Welcome to The Globe and Mail’s comment community. This is a space where subscribers can engage with each other and Globe staff. Non-subscribers can read and sort comments but will not be able to engage with them in any way. Click here to subscribe.

If you would like to write a letter to the editor, please forward it to letters@globeandmail.com. Readers can also interact with The Globe on Facebook and Twitter .

Welcome to The Globe and Mail’s comment community. This is a space where subscribers can engage with each other and Globe staff. Non-subscribers can read and sort comments but will not be able to engage with them in any way. Click here to subscribe.

If you would like to write a letter to the editor, please forward it to letters@globeandmail.com. Readers can also interact with The Globe on Facebook and Twitter .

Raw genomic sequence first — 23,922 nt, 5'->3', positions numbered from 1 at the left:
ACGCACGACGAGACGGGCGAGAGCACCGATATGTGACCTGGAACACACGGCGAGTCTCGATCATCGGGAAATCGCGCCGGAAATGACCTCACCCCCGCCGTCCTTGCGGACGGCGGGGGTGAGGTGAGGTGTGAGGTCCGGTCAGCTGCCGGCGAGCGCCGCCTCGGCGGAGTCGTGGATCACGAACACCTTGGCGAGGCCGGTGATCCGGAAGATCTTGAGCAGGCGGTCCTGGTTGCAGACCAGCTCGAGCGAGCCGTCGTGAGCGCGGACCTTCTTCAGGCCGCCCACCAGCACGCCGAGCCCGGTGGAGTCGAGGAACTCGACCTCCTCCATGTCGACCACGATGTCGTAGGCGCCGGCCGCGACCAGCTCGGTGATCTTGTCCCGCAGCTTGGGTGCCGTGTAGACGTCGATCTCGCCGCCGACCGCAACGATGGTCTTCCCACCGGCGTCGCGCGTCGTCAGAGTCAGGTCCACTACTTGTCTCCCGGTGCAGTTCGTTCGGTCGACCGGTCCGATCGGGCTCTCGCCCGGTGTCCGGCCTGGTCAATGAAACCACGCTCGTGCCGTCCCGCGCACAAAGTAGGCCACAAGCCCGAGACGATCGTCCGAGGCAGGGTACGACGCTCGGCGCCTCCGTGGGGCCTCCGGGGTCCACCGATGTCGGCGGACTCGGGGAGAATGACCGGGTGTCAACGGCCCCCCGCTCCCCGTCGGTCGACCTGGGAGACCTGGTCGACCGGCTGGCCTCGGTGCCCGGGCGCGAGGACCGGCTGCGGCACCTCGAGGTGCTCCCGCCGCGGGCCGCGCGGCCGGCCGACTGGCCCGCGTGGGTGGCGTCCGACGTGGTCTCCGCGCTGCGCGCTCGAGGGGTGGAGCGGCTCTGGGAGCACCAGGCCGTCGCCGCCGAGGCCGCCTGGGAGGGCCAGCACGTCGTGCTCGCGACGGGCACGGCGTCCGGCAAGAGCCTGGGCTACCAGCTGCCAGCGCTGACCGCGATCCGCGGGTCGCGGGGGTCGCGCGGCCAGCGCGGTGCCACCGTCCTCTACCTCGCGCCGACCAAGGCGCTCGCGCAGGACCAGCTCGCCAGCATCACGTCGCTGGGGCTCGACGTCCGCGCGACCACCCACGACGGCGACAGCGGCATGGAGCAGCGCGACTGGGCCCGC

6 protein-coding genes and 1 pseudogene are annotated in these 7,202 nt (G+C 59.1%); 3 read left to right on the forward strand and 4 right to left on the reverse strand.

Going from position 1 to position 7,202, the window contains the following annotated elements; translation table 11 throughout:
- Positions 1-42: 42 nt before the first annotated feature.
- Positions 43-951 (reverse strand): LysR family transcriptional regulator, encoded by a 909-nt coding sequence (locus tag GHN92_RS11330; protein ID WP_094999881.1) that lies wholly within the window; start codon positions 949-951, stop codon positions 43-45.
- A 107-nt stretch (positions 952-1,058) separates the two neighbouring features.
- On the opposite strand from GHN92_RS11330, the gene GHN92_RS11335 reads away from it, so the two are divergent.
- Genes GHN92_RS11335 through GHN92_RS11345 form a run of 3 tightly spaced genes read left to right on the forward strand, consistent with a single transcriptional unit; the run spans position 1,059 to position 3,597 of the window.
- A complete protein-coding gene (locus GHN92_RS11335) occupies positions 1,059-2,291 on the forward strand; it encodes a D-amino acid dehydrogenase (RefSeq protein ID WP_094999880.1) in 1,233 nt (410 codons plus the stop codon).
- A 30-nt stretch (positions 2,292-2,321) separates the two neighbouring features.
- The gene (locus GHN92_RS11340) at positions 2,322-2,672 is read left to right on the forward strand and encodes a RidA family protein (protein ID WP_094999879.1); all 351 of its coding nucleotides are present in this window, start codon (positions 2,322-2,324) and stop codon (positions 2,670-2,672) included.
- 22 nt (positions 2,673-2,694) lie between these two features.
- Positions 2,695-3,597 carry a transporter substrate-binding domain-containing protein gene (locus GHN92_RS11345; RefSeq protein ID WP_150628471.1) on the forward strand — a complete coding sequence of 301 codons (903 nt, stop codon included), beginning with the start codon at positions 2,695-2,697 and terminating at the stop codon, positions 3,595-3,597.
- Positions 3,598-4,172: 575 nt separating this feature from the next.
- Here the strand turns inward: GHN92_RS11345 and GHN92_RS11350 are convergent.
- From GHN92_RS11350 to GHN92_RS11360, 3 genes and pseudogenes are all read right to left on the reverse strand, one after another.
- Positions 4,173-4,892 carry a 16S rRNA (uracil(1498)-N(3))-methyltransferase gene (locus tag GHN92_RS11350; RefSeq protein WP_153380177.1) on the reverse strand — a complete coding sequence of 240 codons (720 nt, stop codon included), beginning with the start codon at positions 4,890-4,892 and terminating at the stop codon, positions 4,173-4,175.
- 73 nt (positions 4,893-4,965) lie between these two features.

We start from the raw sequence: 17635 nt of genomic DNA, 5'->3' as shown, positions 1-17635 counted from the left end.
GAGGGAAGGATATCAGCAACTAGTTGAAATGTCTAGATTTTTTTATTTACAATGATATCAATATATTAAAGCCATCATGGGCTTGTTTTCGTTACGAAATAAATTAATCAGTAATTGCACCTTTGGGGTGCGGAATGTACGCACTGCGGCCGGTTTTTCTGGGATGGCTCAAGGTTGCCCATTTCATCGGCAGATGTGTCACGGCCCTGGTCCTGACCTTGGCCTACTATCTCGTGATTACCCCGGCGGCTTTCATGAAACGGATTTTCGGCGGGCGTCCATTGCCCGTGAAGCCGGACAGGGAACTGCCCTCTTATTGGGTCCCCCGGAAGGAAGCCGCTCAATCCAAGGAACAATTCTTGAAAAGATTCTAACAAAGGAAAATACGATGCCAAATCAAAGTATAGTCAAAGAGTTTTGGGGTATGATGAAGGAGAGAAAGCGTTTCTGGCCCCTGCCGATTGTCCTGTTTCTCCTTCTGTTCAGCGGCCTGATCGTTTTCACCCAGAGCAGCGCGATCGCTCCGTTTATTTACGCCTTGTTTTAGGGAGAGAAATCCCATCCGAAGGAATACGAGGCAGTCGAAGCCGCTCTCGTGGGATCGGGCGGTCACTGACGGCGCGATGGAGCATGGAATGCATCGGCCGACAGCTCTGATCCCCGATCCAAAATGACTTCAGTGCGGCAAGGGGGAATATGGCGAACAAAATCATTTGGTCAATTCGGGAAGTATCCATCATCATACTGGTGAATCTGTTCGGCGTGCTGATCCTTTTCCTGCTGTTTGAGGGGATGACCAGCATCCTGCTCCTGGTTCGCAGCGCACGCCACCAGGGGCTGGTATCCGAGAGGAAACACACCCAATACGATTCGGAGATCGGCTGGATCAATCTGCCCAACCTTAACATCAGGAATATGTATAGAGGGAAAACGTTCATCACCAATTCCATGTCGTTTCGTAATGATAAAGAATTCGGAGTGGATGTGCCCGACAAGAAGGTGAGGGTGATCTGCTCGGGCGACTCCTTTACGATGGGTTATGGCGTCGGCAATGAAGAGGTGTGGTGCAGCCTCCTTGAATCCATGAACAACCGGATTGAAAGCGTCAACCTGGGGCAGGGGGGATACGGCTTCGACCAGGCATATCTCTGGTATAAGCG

Welcome to The Globe and Mail’s comment community. This is a space where subscribers can engage with each other and Globe staff.

We aim to create a safe and valuable space for discussion and debate. That means:

  • Treat others as you wish to be treated
  • Criticize ideas, not people
  • Stay on topic
  • Avoid the use of toxic and offensive language
  • Flag bad behaviour

Comments that violate our community guidelines will be removed.

Read our community guidelines here

Discussion loading ...

Cannabis pro newsletter